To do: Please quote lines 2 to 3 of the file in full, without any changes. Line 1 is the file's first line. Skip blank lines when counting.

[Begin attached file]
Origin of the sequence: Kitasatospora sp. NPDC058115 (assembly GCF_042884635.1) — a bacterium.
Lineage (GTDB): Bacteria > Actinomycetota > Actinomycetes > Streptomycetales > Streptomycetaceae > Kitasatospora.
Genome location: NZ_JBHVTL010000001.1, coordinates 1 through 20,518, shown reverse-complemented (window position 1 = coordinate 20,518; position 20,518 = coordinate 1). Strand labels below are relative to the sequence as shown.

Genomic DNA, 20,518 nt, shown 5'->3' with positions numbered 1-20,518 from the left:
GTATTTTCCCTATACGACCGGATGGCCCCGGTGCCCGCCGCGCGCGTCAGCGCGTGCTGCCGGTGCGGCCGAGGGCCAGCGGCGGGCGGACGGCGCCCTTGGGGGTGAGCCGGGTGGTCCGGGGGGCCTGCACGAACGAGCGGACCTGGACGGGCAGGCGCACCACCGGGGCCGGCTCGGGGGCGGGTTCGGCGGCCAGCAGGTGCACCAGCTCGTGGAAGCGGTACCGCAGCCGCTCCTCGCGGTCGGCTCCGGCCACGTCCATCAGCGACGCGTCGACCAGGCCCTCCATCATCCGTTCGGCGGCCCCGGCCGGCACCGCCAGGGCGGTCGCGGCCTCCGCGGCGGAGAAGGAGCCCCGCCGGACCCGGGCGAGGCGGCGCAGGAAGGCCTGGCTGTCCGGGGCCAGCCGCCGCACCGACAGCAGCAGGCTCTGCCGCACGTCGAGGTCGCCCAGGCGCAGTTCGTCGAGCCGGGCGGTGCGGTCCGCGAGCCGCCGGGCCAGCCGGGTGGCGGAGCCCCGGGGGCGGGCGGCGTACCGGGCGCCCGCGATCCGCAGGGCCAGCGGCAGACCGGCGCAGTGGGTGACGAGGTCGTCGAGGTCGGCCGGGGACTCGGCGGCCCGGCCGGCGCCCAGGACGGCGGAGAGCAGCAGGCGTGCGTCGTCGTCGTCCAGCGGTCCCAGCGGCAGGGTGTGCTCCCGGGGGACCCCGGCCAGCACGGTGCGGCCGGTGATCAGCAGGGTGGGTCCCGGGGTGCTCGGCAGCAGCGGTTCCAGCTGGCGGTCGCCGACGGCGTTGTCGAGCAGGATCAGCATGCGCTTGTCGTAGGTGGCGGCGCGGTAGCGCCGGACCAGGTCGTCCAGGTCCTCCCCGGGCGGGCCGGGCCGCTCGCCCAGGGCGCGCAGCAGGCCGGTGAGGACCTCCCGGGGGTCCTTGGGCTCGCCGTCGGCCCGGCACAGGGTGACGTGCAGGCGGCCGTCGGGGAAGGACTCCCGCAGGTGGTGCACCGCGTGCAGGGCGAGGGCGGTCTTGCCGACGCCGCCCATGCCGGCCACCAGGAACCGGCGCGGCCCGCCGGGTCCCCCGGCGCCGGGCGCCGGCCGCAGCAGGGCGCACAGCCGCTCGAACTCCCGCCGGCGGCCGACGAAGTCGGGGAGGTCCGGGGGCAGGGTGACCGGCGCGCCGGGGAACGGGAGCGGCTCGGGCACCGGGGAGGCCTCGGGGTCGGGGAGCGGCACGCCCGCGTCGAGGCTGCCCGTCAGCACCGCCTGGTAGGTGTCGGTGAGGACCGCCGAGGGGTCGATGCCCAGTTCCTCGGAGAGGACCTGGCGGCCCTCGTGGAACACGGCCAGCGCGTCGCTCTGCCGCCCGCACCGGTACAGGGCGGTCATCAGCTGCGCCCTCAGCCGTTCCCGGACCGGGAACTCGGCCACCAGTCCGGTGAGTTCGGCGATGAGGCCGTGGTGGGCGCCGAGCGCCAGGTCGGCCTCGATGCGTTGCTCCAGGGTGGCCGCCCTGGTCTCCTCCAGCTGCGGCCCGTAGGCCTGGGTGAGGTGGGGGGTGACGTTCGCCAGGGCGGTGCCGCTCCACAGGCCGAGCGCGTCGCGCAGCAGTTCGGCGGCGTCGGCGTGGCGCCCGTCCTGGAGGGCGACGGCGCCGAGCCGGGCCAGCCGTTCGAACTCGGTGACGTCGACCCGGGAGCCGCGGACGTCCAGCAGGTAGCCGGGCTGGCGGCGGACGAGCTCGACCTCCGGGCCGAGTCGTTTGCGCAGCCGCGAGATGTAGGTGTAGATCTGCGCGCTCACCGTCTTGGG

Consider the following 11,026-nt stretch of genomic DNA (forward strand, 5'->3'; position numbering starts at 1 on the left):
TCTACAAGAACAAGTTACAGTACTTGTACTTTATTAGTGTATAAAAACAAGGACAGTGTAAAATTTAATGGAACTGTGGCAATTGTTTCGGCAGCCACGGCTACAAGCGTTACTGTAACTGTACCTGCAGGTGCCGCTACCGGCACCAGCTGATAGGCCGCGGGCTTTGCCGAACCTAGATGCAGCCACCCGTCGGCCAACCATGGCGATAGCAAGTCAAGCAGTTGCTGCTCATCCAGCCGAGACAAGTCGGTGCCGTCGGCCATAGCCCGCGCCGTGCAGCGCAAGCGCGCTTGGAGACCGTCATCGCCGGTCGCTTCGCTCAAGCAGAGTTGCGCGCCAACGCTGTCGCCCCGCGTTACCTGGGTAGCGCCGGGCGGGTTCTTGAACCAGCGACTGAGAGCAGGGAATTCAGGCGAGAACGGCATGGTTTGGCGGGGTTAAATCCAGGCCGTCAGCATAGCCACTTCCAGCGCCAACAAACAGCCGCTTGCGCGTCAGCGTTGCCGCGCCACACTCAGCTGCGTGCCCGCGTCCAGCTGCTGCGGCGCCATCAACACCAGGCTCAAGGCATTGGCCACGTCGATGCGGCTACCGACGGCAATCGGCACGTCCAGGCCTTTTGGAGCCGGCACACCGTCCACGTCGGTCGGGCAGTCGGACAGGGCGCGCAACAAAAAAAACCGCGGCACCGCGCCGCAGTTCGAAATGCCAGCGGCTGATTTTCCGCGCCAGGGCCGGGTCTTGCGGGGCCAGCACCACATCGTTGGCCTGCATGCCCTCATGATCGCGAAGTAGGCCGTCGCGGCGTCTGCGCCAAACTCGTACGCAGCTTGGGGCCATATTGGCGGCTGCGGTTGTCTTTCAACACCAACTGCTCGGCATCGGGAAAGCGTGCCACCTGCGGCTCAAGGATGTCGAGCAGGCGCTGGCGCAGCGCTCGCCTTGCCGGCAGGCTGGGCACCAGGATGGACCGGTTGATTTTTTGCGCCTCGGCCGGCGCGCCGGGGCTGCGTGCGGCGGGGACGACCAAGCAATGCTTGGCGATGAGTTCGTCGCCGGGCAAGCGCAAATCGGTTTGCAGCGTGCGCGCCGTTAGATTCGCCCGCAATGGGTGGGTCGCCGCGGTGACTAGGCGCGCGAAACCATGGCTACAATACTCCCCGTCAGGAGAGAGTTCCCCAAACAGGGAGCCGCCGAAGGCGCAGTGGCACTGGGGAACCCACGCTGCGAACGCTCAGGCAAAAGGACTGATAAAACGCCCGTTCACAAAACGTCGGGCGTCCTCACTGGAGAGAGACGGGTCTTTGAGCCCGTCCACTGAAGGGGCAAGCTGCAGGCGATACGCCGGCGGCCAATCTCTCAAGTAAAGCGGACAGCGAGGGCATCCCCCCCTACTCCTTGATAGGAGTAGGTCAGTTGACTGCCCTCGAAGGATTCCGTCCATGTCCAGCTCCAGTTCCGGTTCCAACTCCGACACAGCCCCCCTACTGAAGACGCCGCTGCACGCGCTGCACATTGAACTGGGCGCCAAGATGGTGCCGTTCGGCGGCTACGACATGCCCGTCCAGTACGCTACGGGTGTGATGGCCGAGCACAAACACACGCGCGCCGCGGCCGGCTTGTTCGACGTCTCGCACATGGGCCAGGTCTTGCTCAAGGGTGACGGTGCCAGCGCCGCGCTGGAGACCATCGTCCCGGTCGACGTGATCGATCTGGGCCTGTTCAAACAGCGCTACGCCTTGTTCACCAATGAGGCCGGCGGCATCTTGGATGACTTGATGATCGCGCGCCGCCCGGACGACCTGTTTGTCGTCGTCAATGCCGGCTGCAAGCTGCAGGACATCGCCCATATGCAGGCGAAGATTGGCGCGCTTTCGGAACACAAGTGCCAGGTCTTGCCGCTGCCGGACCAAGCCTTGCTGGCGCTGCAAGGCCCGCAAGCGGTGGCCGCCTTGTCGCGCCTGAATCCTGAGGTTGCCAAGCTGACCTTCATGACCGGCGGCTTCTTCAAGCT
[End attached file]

Lineage (GTDB): Bacteria > Actinomycetota > Actinomycetes > Streptomycetales > Streptomycetaceae > Kitasatospora.
Genome location: NZ_JBHVTL010000001.1, coordinates 1 through 20,518, shown reverse-complemented (window position 1 = coordinate 20,518; position 20,518 = coordinate 1). Strand labels below are relative to the sequence as shown.